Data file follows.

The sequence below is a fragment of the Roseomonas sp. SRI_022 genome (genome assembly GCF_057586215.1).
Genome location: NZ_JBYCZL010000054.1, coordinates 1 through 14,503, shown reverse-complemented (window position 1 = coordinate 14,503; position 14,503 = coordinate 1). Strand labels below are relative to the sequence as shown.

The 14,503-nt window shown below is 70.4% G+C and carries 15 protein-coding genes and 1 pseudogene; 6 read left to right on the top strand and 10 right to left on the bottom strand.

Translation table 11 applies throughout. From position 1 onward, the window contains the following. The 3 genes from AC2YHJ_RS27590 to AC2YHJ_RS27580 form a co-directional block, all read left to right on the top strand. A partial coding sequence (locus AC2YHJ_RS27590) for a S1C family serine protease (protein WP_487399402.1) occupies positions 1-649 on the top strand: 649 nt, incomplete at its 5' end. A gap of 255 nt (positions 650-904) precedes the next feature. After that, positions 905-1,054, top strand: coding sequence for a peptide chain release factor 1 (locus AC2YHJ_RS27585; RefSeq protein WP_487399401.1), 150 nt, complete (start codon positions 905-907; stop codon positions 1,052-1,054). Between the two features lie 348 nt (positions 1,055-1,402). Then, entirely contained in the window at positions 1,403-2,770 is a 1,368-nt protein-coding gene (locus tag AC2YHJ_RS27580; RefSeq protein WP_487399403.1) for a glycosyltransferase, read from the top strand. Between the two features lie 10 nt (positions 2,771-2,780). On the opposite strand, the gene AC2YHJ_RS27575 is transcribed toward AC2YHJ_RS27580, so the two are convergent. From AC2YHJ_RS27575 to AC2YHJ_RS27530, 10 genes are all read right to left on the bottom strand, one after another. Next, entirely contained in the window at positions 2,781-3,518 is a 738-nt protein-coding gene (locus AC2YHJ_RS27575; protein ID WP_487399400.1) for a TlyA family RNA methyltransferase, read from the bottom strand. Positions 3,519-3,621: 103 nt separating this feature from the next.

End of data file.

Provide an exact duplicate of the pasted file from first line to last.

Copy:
The sequence below is a fragment of the Roseomonas sp. SRI_022 genome (genome assembly GCF_057586215.1).
Genome location: NZ_JBYCZL010000054.1, coordinates 1 through 14,503, shown reverse-complemented (window position 1 = coordinate 14,503; position 14,503 = coordinate 1). Strand labels below are relative to the sequence as shown.

The 14,503-nt window shown below is 70.4% G+C and carries 15 protein-coding genes and 1 pseudogene; 6 read left to right on the top strand and 10 right to left on the bottom strand.

Translation table 11 applies throughout. From position 1 onward, the window contains the following. The 3 genes from AC2YHJ_RS27590 to AC2YHJ_RS27580 form a co-directional block, all read left to right on the top strand. A partial coding sequence (locus AC2YHJ_RS27590) for a S1C family serine protease (protein WP_487399402.1) occupies positions 1-649 on the top strand: 649 nt, incomplete at its 5' end. A gap of 255 nt (positions 650-904) precedes the next feature. After that, positions 905-1,054, top strand: coding sequence for a peptide chain release factor 1 (locus AC2YHJ_RS27585; RefSeq protein WP_487399401.1), 150 nt, complete (start codon positions 905-907; stop codon positions 1,052-1,054). Between the two features lie 348 nt (positions 1,055-1,402). Then, entirely contained in the window at positions 1,403-2,770 is a 1,368-nt protein-coding gene (locus tag AC2YHJ_RS27580; RefSeq protein WP_487399403.1) for a glycosyltransferase, read from the top strand. Between the two features lie 10 nt (positions 2,771-2,780). On the opposite strand, the gene AC2YHJ_RS27575 is transcribed toward AC2YHJ_RS27580, so the two are convergent. From AC2YHJ_RS27575 to AC2YHJ_RS27530, 10 genes are all read right to left on the bottom strand, one after another. Next, entirely contained in the window at positions 2,781-3,518 is a 738-nt protein-coding gene (locus AC2YHJ_RS27575; protein ID WP_487399400.1) for a TlyA family RNA methyltransferase, read from the bottom strand. Positions 3,519-3,621: 103 nt separating this feature from the next.